Finding a job in the media and communications industry has always been extremely competitive, but over the last few years the state of the economy has made it even more difficult to land your dream job. You’re competing with thousands of other qualified people who are scouring the same media job boards and websites you are, looking to instantly apply for openings as soon as they’re posted.

However what most people don’t know about these job listings is that many times the positions posted online are already filled. Why is the opening posted online then? Well, most Human Resources departments are required to post job openings and accept a certain number of applications for each one. They have to do this even if they have an internal candidate they already plan to hire. This makes applying to jobs solely online a little bit like sending your resume and cover letter into a black hole.

While this may not be true in every case, you can’t take the chance of just submitting your application online and sitting back to wait for a response. Like most areas of the media industry, being successful on the job hunt requires you to be proactive about your application. You need to find out if the position is in fact already filled and if it’s not, you need to find a way to make yourself stand out from the thousands of other qualified candidates who also clicked the “submit application” button. This is where your networking skills come in.

On this blog I will be continually stressing the importance of growing and nurturing your network because in the newsrooms I’ve worked in, networking has been the best way to get your foot in the door, learn what’s really happening at the company, and move up on the ladder. Here are some ways you can use your network to stand out from the crowd.

Reach out to Someone you Know at the Company

If you already know someone at the company, I hope you reached out to them to let them know you were interested in the job as soon as you saw the opening. If you haven’t then contact them now. This doesn’t mean you’re asking them for the job or to help you get it. No, instead you want to just ask if they’ve heard of the opening and what they may know about the position or the department it is in. The information they give you will probably be much more helpful than the brief summary you read on the listing.

If they don’t know anything about it, see if they can recommend a way for you to learn more. They might be able to refer you to someone in the department or even in HR. Armed with that contact information, you can reach out and repeat the previous steps: express interest in the opening, tell them you applied, and see if they have any advice on how you can learn more.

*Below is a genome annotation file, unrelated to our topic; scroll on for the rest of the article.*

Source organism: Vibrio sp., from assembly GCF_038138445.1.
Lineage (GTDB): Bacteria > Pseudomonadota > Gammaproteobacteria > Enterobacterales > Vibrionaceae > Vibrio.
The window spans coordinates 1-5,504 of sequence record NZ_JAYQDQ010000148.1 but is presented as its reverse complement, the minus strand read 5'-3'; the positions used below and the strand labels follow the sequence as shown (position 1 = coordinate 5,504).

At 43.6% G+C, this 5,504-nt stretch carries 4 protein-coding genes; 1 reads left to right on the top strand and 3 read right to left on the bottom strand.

It’s also important to remember that while you may not know someone at the company directly, someone else in your network might. This is where LinkedIn can be a great help. See if you are connected to the company through someone you know. Don’t feel bad asking that first connection to make an introduction and see how things go from there. The most successful people in the media industry are those not afraid of being assertive.

Contact a fellow Alum who Works where you’re Applying

At many companies you might not have a network connection to take advantage of. If this is the case I’ve often found success looking for fellow alumni from my university. A lot of college career services departments have an alumni directory where people update their information and don’t mind fellow alums contacting them. If you find someone, reach out and tell them you’re interested in a recent opening at their company and ask how they like working there. See how the conversation goes and if they are open with discussing their work, ask them if they know anyone in the department with the opening or in HR that you can reach out to and follow-up on your application. Most of the time alums like helping each other out and they’ll be willing to point you in the right direction.

Use the Internet to Find Contact Information

What do you do if you have absolutely no connection to the company? This is where you want to put your Internet skills to use. With a little digging, you can often find a name of someone at the department where the job is open or of the HR person looking at applications. If you can’t find their email addresses, see if you can find anyone’s email from the company. This way you know how emails are formatted using someone’s name and can usually make an educated guess at how the person you want to reach email is formatted.

Once you’re in contact with someone, let them know you applied for the job and just want to check in on your application status. You may not get a response but sometimes the person will write back either saying they are not the correct contact and refer you to who is or telling you that they are still reviewing applicants. Now you have a foot in the door and can follow-up with that person in a few weeks if you don’t hear back about the position. If they tell you it’s been filled, you can thank them for their time, reiterate that you’re still interested in working for their company, and stay in touch. If you ever see another opening, you can now reach out to that person about it. While a riskier way to find out about a job since the person won’t know you, if this works you’re able to add another person to your network.


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